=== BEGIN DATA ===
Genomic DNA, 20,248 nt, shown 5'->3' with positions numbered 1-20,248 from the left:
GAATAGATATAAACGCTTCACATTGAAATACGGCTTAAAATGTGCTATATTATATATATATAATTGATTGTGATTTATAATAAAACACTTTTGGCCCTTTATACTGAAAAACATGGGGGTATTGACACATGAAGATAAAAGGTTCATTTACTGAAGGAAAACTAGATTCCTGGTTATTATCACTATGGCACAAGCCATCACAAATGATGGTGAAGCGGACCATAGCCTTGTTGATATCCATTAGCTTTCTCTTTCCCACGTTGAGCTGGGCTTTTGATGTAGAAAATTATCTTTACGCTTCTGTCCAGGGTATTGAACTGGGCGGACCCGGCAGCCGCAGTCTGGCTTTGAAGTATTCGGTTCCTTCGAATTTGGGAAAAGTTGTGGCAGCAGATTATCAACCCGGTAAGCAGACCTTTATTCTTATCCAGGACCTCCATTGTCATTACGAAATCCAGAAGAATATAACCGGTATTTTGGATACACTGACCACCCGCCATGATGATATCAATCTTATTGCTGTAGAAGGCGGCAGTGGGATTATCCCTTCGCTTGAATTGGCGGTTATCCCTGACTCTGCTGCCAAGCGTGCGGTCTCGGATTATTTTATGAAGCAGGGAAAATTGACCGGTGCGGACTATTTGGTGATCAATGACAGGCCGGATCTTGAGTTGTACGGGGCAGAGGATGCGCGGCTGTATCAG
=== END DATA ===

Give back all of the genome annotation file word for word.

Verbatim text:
Genomic DNA, 20,248 nt, shown 5'->3' with positions numbered 1-20,248 from the left:
GAATAGATATAAACGCTTCACATTGAAATACGGCTTAAAATGTGCTATATTATATATATATAATTGATTGTGATTTATAATAAAACACTTTTGGCCCTTTATACTGAAAAACATGGGGGTATTGACACATGAAGATAAAAGGTTCATTTACTGAAGGAAAACTAGATTCCTGGTTATTATCACTATGGCACAAGCCATCACAAATGATGGTGAAGCGGACCATAGCCTTGTTGATATCCATTAGCTTTCTCTTTCCCACGTTGAGCTGGGCTTTTGATGTAGAAAATTATCTTTACGCTTCTGTCCAGGGTATTGAACTGGGCGGACCCGGCAGCCGCAGTCTGGCTTTGAAGTATTCGGTTCCTTCGAATTTGGGAAAAGTTGTGGCAGCAGATTATCAACCCGGTAAGCAGACCTTTATTCTTATCCAGGACCTCCATTGTCATTACGAAATCCAGAAGAATATAACCGGTATTTTGGATACACTGACCACCCGCCATGATGATATCAATCTTATTGCTGTAGAAGGCGGCAGTGGGATTATCCCTTCGCTTGAATTGGCGGTTATCCCTGACTCTGCTGCCAAGCGTGCGGTCTCGGATTATTTTATGAAGCAGGGAAAATTGACCGGTGCGGACTATTTGGTGATCAATGACAGGCCGGATCTTGAGTTGTACGGGGCAGAGGATGCGCGGCTGTATCAG